The King: Even Royals have Fake Friends

November 1st brought the beginning of the holiday season, preparations for Black Friday, and the much anticipated film, The King, on Netflix. Directed by David Michod and producers/actors Joel Edgerton and Brad Pitt, this movie was one viewers couldn’t wait to be dropped on the streaming service. 

Timothee Chalamet as King Henry V | Photo Courtesy IndieWire

 This Shakespeare-adapted film is a grand total of two hours and filled with captivating imagery. Set in the 15th century, the film is about one of England’s greatest kings, who only rose to the throne after a cruel twist of faith. The King struggles with his pacifist beliefs, among a cabinet of advisors consumed by blood lust and want for conquered lands.

The King presents a character who faces a relatable inward battle with his moral values. When advisors and conflicting evidence it moves King Henry V to second guess him and his ideas, which often happens to even the strongest beliefs. However, the consequences are greater for The King. The difference being, one is a leader of a nation, the other watching it play out on their laptop in 2019.

The period-piece features Oscar-nominated Timothée Chalamet as English King Henry V and the reputable Robert Pattinson as the French Dauphin. The film holds a sense of irony with Chalamet, who is of French descent plays an English king and Pattinson, born and raised in London, as the French dauphin.

French Dauphin played by Robert Pattinson | Photo Courtesy of The Daily Cardinal

The grim depiction of Medieval battles Chalamet’s character faces is indisputable, leaving a somber mood that the cast takes to heart. Although Pattinson seemed to have other ideas in mind. His over-the-top French accent almost comes off comical,  a much-needed injection of energy in the otherwise solemn atmosphere (intentional or not). Pattinson plays the Dauphin as an unhinged maniac that leaves a lasting impact despite the little amount of screen time.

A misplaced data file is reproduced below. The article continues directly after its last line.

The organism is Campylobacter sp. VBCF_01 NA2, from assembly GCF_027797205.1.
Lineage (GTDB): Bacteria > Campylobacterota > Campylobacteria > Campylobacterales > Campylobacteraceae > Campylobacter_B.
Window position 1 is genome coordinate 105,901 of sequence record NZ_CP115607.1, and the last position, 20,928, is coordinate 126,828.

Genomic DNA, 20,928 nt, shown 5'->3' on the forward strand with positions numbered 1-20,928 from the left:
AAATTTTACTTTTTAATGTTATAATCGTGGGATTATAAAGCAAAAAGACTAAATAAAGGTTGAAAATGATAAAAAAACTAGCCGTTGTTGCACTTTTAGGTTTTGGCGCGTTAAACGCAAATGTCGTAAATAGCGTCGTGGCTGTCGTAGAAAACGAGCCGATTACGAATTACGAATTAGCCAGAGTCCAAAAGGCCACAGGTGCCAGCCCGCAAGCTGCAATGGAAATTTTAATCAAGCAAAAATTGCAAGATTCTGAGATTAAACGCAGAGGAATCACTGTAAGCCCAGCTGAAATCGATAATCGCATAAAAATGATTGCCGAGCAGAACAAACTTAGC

King Henry V on the throne | Photo Courtesy of Consequence of Sound

Leading actor Timothée Chalamet is shown in a completely different light than any of his previous roles. Meth-addict teen, hopeful college student, and man in love are all roles we’ve seen Chalamet play. This film truly allowed viewers to glimpse another side to Chalamet and his diversity as an actor. A memorable scene in The King is when Chalamet as King Henry V, rallies his troops before the Battle of Agincourt. The inspiring speech held a sense of empowerment that could be felt beyond the screen. Netflix’s newest historical-drama was very well executed and had great performances across the board. There are no shocking plot-twists but the film seems to do just fine without them. Slow parts are bound to happen in a 2-hour movie, but The King powers through them and concludes with a satisfying ending.

Written by Leyana Nabi

Leyana Nabi is a junior and the sunburn editor for the MC Sun. She's always down for a good laugh and is an avid fan of the Mamma Mia movies.

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